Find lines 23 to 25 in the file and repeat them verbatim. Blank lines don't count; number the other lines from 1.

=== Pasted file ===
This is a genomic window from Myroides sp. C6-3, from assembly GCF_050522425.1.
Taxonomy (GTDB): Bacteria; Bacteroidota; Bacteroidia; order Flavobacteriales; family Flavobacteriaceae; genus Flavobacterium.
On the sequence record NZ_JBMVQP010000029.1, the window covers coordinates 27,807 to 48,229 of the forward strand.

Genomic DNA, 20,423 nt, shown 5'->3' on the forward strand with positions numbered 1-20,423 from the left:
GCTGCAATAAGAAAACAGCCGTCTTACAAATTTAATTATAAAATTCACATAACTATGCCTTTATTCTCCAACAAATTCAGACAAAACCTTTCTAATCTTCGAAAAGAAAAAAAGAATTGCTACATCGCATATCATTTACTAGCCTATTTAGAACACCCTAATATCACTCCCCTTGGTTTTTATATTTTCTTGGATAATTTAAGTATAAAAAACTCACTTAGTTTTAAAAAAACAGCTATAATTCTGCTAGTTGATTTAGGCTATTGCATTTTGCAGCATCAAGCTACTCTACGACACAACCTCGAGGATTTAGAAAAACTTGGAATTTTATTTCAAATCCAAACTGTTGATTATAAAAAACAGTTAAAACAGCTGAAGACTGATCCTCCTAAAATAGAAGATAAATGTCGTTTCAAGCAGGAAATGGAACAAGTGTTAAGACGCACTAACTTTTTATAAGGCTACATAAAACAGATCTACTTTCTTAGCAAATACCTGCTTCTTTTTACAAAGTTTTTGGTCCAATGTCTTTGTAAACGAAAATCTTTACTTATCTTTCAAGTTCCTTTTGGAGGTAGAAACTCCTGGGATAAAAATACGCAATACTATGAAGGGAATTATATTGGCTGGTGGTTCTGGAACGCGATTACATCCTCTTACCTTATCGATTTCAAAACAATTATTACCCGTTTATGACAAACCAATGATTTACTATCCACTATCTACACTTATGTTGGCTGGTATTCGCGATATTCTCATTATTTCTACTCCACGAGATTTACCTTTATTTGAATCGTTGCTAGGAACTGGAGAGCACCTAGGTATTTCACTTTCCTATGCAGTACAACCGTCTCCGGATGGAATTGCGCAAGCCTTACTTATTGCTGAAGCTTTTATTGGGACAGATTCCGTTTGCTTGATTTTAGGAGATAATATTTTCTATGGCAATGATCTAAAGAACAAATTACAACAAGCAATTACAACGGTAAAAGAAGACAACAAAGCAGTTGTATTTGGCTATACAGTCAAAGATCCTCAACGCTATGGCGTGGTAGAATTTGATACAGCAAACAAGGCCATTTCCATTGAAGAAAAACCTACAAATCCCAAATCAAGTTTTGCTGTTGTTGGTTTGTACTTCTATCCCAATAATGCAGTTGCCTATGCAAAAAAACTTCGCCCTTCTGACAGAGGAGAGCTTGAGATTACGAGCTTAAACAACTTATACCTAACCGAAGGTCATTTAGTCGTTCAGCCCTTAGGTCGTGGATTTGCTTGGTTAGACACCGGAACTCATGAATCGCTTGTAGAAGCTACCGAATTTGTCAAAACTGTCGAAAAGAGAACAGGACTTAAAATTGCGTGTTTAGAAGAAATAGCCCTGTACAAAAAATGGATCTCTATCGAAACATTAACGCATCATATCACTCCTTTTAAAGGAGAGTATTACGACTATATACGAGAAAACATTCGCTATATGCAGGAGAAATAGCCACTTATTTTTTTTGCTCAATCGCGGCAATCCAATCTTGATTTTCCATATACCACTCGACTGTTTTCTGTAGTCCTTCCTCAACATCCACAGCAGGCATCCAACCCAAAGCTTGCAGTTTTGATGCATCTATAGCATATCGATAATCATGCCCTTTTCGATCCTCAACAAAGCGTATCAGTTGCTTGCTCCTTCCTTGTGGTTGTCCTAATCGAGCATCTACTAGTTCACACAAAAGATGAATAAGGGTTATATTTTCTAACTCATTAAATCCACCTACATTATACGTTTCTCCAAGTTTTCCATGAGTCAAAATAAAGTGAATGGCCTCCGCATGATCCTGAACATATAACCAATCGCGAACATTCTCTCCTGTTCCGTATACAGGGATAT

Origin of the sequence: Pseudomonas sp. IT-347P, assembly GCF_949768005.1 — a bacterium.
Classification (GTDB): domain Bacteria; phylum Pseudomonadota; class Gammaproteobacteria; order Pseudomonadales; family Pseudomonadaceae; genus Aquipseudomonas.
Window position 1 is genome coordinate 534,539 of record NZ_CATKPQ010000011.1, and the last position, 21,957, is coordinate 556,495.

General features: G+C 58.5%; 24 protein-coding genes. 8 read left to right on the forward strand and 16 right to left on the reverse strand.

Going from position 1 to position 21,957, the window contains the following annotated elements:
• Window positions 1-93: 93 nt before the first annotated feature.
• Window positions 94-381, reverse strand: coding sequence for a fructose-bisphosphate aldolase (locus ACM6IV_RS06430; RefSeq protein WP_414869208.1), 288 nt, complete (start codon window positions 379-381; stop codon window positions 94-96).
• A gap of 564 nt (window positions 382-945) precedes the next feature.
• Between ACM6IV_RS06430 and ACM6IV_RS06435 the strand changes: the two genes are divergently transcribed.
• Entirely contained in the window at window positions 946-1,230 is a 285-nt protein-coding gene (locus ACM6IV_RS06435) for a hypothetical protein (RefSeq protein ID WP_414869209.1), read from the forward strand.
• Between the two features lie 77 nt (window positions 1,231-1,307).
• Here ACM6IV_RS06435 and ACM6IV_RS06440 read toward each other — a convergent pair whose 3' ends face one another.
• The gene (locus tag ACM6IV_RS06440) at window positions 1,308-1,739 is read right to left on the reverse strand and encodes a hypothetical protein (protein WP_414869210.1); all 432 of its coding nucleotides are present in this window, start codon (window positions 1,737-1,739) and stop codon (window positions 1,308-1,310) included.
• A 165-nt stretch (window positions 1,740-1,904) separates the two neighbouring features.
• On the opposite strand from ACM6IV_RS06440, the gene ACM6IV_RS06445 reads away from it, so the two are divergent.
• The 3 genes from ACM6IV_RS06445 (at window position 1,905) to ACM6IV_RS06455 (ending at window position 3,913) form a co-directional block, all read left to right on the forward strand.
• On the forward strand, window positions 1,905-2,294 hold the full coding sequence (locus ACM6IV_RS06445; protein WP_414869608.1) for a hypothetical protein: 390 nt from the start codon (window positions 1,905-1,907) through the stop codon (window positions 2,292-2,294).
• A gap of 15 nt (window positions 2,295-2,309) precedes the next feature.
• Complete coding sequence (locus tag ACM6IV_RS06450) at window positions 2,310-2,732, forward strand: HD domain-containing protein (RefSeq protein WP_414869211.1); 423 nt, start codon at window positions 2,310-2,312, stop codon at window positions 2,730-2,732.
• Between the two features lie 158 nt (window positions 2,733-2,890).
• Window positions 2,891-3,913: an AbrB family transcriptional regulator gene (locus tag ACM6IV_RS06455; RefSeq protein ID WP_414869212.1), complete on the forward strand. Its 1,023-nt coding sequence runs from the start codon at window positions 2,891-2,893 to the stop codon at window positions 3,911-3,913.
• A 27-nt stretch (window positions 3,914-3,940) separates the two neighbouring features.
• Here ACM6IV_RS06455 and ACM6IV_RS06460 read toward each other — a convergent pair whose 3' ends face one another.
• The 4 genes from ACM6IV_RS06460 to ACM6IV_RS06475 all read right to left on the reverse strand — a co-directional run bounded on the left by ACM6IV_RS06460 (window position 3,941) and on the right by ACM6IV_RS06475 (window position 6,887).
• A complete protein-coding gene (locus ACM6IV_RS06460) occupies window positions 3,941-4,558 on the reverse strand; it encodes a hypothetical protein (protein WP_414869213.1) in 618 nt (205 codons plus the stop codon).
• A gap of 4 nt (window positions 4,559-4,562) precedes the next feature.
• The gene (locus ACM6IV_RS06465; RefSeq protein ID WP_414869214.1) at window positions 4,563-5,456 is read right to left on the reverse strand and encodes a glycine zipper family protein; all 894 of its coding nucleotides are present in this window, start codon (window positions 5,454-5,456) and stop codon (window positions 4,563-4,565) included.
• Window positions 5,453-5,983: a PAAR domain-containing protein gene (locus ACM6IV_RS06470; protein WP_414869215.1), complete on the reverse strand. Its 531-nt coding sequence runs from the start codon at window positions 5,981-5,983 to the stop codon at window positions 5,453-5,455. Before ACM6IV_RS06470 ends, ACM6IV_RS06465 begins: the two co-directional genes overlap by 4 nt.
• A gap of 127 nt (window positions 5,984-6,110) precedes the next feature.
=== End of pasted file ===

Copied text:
• A gap of 15 nt (window positions 2,295-2,309) precedes the next feature.
• Complete coding sequence (locus tag ACM6IV_RS06450) at window positions 2,310-2,732, forward strand: HD domain-containing protein (RefSeq protein WP_414869211.1); 423 nt, start codon at window positions 2,310-2,312, stop codon at window positions 2,730-2,732.
• Between the two features lie 158 nt (window positions 2,733-2,890).